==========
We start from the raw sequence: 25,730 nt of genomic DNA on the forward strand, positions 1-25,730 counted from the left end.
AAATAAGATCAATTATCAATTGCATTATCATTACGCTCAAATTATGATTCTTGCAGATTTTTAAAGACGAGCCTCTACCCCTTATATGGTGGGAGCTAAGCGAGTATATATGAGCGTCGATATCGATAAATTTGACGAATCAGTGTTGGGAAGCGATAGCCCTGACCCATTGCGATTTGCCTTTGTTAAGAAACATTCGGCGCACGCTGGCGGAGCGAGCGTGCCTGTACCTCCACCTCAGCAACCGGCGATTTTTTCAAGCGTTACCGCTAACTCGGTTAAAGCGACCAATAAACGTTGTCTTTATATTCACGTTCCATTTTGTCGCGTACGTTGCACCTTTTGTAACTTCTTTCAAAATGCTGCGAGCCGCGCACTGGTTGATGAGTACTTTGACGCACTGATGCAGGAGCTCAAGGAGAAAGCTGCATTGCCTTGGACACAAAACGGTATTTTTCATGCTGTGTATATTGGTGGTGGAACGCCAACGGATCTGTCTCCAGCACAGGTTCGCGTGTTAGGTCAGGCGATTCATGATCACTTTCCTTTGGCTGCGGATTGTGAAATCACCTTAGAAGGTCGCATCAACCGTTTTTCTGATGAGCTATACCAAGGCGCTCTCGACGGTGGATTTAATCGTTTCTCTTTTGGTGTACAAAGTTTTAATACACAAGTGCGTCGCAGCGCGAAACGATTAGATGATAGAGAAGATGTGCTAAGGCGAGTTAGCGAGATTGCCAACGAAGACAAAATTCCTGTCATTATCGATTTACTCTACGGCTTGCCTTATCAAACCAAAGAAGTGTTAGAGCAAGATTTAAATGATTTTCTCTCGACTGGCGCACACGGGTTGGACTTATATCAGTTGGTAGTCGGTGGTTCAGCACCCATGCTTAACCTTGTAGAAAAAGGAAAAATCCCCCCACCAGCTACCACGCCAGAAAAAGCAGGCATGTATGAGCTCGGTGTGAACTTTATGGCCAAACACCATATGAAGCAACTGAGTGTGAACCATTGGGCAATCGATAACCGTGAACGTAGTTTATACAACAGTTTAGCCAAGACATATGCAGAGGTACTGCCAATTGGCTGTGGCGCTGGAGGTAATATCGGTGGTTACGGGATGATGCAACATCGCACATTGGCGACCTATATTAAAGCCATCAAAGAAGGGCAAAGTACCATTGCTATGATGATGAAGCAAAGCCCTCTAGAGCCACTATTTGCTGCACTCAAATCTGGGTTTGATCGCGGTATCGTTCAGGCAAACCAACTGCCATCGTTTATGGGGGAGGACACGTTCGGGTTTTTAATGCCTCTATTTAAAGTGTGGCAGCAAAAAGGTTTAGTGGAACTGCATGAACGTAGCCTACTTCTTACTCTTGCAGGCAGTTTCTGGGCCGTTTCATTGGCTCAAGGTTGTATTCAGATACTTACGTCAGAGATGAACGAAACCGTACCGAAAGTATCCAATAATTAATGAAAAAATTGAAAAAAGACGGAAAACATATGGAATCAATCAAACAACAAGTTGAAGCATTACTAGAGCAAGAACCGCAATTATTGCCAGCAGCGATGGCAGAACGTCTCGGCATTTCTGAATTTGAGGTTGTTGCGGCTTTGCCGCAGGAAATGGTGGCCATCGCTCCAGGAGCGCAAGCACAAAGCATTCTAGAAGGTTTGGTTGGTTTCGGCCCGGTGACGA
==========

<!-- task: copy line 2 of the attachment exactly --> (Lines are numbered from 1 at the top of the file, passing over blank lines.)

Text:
AAATAAGATCAATTATCAATTGCATTATCATTACGCTCAAATTATGATTCTTGCAGATTTTTAAAGACGAGCCTCTACCCCTTATATGGTGGGAGCTAAGCGAGTATATATGAGCGTCGATATCGATAAATTTGACGAATCAGTGTTGGGAAGCGATAGCCCTGACCCATTGCGATTTGCCTTTGTTAAGAAACATTCGGCGCACGCTGGCGGAGCGAGCGTGCCTGTACCTCCACCTCAGCAACCGGCGATTTTTTCAAGCGTTACCGCTAACTCGGTTAAAGCGACCAATAAACGTTGTCTTTATATTCACGTTCCATTTTGTCGCGTACGTTGCACCTTTTGTAACTTCTTTCAAAATGCTGCGAGCCGCGCACTGGTTGATGAGTACTTTGACGCACTGATGCAGGAGCTCAAGGAGAAAGCTGCATTGCCTTGGACACAAAACGGTATTTTTCATGCTGTGTATATTGGTGGTGGAACGCCAACGGATCTGTCTCCAGCACAGGTTCGCGTGTTAGGTCAGGCGATTCATGATCACTTTCCTTTGGCTGCGGATTGTGAAATCACCTTAGAAGGTCGCATCAACCGTTTTTCTGATGAGCTATACCAAGGCGCTCTCGACGGTGGATTTAATCGTTTCTCTTTTGGTGTACAAAGTTTTAATACACAAGTGCGTCGCAGCGCGAAACGATTAGATGATAGAGAAGATGTGCTAAGGCGAGTTAGCGAGATTGCCAACGAAGACAAAATTCCTGTCATTATCGATTTACTCTACGGCTTGCCTTATCAAACCAAAGAAGTGTTAGAGCAAGATTTAAATGATTTTCTCTCGACTGGCGCACACGGGTTGGACTTATATCAGTTGGTAGTCGGTGGTTCAGCACCCATGCTTAACCTTGTAGAAAAAGGAAAAATCCCCCCACCAGCTACCACGCCAGAAAAAGCAGGCATGTATGAGCTCGGTGTGAACTTTATGGCCAAACACCATATGAAGCAACTGAGTGTGAACCATTGGGCAATCGATAACCGTGAACGTAGTTTATACAACAGTTTAGCCAAGACATATGCAGAGGTACTGCCAATTGGCTGTGGCGCTGGAGGTAATATCGGTGGTTACGGGATGATGCAACATCGCACATTGGCGACCTATATTAAAGCCATCAAAGAAGGGCAAAGTACCATTGCTATGATGATGAAGCAAAGCCCTCTAGAGCCACTATTTGCTGCACTCAAATCTGGGTTTGATCGCGGTATCGTTCAGGCAAACCAACTGCCATCGTTTATGGGGGAGGACACGTTCGGGTTTTTAATGCCTCTATTTAAAGTGTGGCAGCAAAAAGGTTTAGTGGAACTGCATGAACGTAGCCTACTTCTTACTCTTGCAGGCAGTTTCTGGGCCGTTTCATTGGCTCAAGGTTGTATTCAGATACTTACGTCAGAGATGAACGAAACCGTACCGAAAGTATCCAATAATTAATGAAAAAATTGAAAAAAGACGGAAAACATATGGAATCAATCAAACAACAAGTTGAAGCATTACTAGAGCAAGAACCGCAATTATTGCCAGCAGCGATGGCAGAACGTCTCGGCATTTCTGAATTTGAGGTTGTTGCGGCTTTGCCGCAGGAAATGGTGGCCATCGCTCCAGGAGCGCAAGCACAAAGCATTCTAGAAGGTTTGGTTGGTTTCGGCCCGGTGACGA